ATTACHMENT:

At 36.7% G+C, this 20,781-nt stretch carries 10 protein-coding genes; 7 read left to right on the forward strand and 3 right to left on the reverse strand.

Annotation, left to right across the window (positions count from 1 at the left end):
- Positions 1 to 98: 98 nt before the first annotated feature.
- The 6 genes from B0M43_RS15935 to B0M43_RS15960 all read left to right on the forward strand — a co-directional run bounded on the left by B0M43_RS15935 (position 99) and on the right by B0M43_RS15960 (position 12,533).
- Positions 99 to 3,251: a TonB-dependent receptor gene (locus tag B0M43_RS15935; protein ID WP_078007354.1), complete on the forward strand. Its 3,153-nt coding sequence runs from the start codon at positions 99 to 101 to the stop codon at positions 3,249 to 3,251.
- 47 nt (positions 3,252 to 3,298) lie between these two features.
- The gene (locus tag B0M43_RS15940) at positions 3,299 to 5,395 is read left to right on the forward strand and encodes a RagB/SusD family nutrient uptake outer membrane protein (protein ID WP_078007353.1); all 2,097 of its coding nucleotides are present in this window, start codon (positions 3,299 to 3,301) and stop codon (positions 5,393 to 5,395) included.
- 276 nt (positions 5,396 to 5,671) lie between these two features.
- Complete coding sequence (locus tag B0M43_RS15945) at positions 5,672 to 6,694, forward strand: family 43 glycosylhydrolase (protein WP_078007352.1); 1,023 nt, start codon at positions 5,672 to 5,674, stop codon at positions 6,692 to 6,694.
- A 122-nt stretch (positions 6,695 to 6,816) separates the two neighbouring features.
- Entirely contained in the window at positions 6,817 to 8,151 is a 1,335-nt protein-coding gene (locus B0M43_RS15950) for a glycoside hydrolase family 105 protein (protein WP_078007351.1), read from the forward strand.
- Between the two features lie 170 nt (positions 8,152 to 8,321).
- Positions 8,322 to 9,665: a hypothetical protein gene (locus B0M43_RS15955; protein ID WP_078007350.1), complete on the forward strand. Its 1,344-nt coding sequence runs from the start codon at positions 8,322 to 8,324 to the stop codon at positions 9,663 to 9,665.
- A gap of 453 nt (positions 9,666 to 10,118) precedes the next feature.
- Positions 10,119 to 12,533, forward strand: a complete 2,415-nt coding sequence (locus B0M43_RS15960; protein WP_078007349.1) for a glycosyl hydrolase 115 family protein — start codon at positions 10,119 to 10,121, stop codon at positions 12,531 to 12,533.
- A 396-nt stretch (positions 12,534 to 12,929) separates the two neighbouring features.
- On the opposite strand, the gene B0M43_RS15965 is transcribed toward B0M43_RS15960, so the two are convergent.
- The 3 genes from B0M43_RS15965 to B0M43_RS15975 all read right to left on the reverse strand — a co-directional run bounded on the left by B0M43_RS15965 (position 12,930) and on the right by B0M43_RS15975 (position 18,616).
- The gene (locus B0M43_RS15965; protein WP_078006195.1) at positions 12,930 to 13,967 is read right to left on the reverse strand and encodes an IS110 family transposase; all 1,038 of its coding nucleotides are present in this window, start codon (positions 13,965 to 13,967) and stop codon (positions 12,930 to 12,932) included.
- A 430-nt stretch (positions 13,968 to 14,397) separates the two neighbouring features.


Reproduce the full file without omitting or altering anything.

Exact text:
At 36.7% G+C, this 20,781-nt stretch carries 10 protein-coding genes; 7 read left to right on the forward strand and 3 right to left on the reverse strand.

Annotation, left to right across the window (positions count from 1 at the left end):
- Positions 1 to 98: 98 nt before the first annotated feature.
- The 6 genes from B0M43_RS15935 to B0M43_RS15960 all read left to right on the forward strand — a co-directional run bounded on the left by B0M43_RS15935 (position 99) and on the right by B0M43_RS15960 (position 12,533).
- Positions 99 to 3,251: a TonB-dependent receptor gene (locus tag B0M43_RS15935; protein ID WP_078007354.1), complete on the forward strand. Its 3,153-nt coding sequence runs from the start codon at positions 99 to 101 to the stop codon at positions 3,249 to 3,251.
- 47 nt (positions 3,252 to 3,298) lie between these two features.
- The gene (locus tag B0M43_RS15940) at positions 3,299 to 5,395 is read left to right on the forward strand and encodes a RagB/SusD family nutrient uptake outer membrane protein (protein ID WP_078007353.1); all 2,097 of its coding nucleotides are present in this window, start codon (positions 3,299 to 3,301) and stop codon (positions 5,393 to 5,395) included.
- 276 nt (positions 5,396 to 5,671) lie between these two features.
- Complete coding sequence (locus tag B0M43_RS15945) at positions 5,672 to 6,694, forward strand: family 43 glycosylhydrolase (protein WP_078007352.1); 1,023 nt, start codon at positions 5,672 to 5,674, stop codon at positions 6,692 to 6,694.
- A 122-nt stretch (positions 6,695 to 6,816) separates the two neighbouring features.
- Entirely contained in the window at positions 6,817 to 8,151 is a 1,335-nt protein-coding gene (locus B0M43_RS15950) for a glycoside hydrolase family 105 protein (protein WP_078007351.1), read from the forward strand.
- Between the two features lie 170 nt (positions 8,152 to 8,321).
- Positions 8,322 to 9,665: a hypothetical protein gene (locus B0M43_RS15955; protein ID WP_078007350.1), complete on the forward strand. Its 1,344-nt coding sequence runs from the start codon at positions 8,322 to 8,324 to the stop codon at positions 9,663 to 9,665.
- A gap of 453 nt (positions 9,666 to 10,118) precedes the next feature.
- Positions 10,119 to 12,533, forward strand: a complete 2,415-nt coding sequence (locus B0M43_RS15960; protein WP_078007349.1) for a glycosyl hydrolase 115 family protein — start codon at positions 10,119 to 10,121, stop codon at positions 12,531 to 12,533.
- A 396-nt stretch (positions 12,534 to 12,929) separates the two neighbouring features.
- On the opposite strand, the gene B0M43_RS15965 is transcribed toward B0M43_RS15960, so the two are convergent.
- The 3 genes from B0M43_RS15965 to B0M43_RS15975 all read right to left on the reverse strand — a co-directional run bounded on the left by B0M43_RS15965 (position 12,930) and on the right by B0M43_RS15975 (position 18,616).
- The gene (locus B0M43_RS15965; protein WP_078006195.1) at positions 12,930 to 13,967 is read right to left on the reverse strand and encodes an IS110 family transposase; all 1,038 of its coding nucleotides are present in this window, start codon (positions 13,965 to 13,967) and stop codon (positions 12,930 to 12,932) included.
- A 430-nt stretch (positions 13,968 to 14,397) separates the two neighbouring features.